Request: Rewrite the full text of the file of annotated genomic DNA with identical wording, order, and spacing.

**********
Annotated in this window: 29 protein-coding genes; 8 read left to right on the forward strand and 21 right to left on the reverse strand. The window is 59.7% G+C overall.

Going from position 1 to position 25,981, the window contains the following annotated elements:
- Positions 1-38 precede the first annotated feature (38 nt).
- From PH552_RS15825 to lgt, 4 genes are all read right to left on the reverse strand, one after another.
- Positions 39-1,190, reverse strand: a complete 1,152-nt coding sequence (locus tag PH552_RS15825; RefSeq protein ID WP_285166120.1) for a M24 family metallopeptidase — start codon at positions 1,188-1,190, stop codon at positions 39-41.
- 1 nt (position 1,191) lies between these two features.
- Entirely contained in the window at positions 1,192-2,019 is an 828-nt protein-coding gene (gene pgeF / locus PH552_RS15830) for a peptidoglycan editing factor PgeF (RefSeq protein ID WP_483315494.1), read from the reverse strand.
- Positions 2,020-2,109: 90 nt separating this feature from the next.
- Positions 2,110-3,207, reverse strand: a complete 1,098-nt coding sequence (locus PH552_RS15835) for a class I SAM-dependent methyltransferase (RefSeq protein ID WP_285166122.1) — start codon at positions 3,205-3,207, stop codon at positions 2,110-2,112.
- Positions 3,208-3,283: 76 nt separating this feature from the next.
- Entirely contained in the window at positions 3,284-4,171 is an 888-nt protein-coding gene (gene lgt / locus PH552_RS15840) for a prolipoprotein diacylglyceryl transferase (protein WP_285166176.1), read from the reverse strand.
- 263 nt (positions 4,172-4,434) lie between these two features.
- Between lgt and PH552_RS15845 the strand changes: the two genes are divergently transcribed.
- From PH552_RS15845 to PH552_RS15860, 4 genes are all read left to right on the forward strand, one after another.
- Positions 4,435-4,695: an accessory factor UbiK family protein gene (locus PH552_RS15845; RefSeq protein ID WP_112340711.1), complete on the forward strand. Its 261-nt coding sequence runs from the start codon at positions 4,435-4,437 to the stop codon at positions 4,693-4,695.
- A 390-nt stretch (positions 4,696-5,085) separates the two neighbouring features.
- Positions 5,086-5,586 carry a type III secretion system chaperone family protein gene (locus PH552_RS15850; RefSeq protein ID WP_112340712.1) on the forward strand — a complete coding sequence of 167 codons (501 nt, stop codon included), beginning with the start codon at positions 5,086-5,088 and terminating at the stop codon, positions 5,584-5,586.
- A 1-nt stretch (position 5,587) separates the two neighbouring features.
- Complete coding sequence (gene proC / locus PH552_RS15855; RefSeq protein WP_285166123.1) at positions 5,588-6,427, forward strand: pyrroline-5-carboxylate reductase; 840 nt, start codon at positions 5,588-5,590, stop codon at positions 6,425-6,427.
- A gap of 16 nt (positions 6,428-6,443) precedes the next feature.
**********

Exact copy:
Annotated in this window: 29 protein-coding genes; 8 read left to right on the forward strand and 21 right to left on the reverse strand. The window is 59.7% G+C overall.

Going from position 1 to position 25,981, the window contains the following annotated elements:
- Positions 1-38 precede the first annotated feature (38 nt).
- From PH552_RS15825 to lgt, 4 genes are all read right to left on the reverse strand, one after another.
- Positions 39-1,190, reverse strand: a complete 1,152-nt coding sequence (locus tag PH552_RS15825; RefSeq protein ID WP_285166120.1) for a M24 family metallopeptidase — start codon at positions 1,188-1,190, stop codon at positions 39-41.
- 1 nt (position 1,191) lies between these two features.
- Entirely contained in the window at positions 1,192-2,019 is an 828-nt protein-coding gene (gene pgeF / locus PH552_RS15830) for a peptidoglycan editing factor PgeF (RefSeq protein ID WP_483315494.1), read from the reverse strand.
- Positions 2,020-2,109: 90 nt separating this feature from the next.
- Positions 2,110-3,207, reverse strand: a complete 1,098-nt coding sequence (locus PH552_RS15835) for a class I SAM-dependent methyltransferase (RefSeq protein ID WP_285166122.1) — start codon at positions 3,205-3,207, stop codon at positions 2,110-2,112.
- Positions 3,208-3,283: 76 nt separating this feature from the next.
- Entirely contained in the window at positions 3,284-4,171 is an 888-nt protein-coding gene (gene lgt / locus PH552_RS15840) for a prolipoprotein diacylglyceryl transferase (protein WP_285166176.1), read from the reverse strand.
- 263 nt (positions 4,172-4,434) lie between these two features.
- Between lgt and PH552_RS15845 the strand changes: the two genes are divergently transcribed.
- From PH552_RS15845 to PH552_RS15860, 4 genes are all read left to right on the forward strand, one after another.
- Positions 4,435-4,695: an accessory factor UbiK family protein gene (locus PH552_RS15845; RefSeq protein ID WP_112340711.1), complete on the forward strand. Its 261-nt coding sequence runs from the start codon at positions 4,435-4,437 to the stop codon at positions 4,693-4,695.
- A 390-nt stretch (positions 4,696-5,085) separates the two neighbouring features.
- Positions 5,086-5,586 carry a type III secretion system chaperone family protein gene (locus PH552_RS15850; RefSeq protein ID WP_112340712.1) on the forward strand — a complete coding sequence of 167 codons (501 nt, stop codon included), beginning with the start codon at positions 5,086-5,088 and terminating at the stop codon, positions 5,584-5,586.
- A 1-nt stretch (position 5,587) separates the two neighbouring features.
- Complete coding sequence (gene proC / locus PH552_RS15855; RefSeq protein WP_285166123.1) at positions 5,588-6,427, forward strand: pyrroline-5-carboxylate reductase; 840 nt, start codon at positions 5,588-5,590, stop codon at positions 6,425-6,427.
- A gap of 16 nt (positions 6,428-6,443) precedes the next feature.